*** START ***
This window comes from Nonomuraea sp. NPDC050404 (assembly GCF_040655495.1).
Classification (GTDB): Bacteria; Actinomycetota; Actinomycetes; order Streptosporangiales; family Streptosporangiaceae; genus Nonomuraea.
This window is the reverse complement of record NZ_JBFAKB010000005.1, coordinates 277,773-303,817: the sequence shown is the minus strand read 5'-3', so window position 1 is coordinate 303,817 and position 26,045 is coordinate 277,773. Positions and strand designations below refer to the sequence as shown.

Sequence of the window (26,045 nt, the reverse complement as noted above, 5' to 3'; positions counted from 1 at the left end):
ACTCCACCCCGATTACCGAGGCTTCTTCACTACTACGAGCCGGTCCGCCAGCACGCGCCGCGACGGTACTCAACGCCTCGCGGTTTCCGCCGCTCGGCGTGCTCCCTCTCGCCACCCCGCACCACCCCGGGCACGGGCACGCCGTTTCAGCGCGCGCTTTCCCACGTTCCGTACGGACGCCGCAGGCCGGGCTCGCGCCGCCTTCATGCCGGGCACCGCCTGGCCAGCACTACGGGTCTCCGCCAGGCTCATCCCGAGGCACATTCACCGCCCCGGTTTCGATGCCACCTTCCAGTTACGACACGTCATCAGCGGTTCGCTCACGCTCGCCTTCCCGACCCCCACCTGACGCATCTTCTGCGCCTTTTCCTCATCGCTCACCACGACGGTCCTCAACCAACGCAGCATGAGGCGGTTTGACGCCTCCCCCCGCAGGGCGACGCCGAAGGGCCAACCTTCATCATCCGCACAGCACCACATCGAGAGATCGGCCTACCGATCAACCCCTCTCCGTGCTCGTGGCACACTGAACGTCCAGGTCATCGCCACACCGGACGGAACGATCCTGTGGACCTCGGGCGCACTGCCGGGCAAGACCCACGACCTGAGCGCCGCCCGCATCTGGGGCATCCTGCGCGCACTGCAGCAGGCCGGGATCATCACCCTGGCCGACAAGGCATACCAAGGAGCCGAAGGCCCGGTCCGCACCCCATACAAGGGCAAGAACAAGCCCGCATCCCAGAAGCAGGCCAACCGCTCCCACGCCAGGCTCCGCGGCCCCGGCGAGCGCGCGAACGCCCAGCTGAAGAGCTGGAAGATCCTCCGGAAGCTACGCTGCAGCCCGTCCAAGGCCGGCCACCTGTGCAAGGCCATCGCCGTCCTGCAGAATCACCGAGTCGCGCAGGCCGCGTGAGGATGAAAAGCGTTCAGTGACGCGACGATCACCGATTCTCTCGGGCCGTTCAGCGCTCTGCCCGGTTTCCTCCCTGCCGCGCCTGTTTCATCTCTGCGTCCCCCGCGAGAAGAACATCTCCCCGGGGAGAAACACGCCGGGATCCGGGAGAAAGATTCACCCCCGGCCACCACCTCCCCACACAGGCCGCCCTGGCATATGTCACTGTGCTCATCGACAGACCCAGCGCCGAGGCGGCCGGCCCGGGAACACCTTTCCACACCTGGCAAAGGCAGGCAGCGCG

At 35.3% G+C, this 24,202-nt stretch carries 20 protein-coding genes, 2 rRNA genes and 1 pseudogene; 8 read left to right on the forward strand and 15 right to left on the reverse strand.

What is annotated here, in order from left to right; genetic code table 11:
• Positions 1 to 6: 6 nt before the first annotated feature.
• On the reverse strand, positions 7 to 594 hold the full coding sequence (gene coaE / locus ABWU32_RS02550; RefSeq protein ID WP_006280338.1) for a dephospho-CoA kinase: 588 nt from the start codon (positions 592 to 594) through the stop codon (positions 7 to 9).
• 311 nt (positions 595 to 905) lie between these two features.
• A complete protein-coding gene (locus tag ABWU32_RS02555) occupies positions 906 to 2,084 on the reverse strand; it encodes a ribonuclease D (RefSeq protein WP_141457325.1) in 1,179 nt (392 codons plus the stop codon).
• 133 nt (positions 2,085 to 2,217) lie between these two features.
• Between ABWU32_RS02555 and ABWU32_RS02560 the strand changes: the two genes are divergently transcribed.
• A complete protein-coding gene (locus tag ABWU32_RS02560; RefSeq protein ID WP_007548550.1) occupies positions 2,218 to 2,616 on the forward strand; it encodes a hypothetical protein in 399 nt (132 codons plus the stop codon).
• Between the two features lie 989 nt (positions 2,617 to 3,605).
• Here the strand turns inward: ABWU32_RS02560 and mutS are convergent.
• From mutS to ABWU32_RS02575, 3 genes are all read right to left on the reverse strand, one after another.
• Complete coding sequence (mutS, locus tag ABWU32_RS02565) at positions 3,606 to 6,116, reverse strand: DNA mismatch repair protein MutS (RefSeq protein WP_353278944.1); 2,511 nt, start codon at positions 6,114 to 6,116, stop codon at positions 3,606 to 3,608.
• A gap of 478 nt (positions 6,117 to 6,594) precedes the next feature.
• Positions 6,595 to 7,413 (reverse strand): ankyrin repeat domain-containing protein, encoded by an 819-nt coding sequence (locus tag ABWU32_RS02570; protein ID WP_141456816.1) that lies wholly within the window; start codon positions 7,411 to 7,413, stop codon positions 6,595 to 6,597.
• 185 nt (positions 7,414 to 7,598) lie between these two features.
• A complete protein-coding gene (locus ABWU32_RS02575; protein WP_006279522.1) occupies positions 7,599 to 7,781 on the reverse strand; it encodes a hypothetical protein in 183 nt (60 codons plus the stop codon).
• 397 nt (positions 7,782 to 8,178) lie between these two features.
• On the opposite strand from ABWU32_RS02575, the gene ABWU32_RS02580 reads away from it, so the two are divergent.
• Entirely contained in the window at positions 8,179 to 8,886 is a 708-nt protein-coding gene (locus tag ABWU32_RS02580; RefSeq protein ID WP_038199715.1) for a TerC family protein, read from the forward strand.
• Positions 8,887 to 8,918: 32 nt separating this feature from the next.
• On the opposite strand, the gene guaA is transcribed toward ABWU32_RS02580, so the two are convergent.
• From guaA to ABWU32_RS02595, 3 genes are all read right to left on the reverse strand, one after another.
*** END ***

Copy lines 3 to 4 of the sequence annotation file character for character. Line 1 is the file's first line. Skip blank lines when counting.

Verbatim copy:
This window is the reverse complement of record NZ_JBFAKB010000005.1, coordinates 277,773-303,817: the sequence shown is the minus strand read 5'-3', so window position 1 is coordinate 303,817 and position 26,045 is coordinate 277,773. Positions and strand designations below refer to the sequence as shown.

Sequence of the window (26,045 nt, the reverse complement as noted above, 5' to 3'; positions counted from 1 at the left end):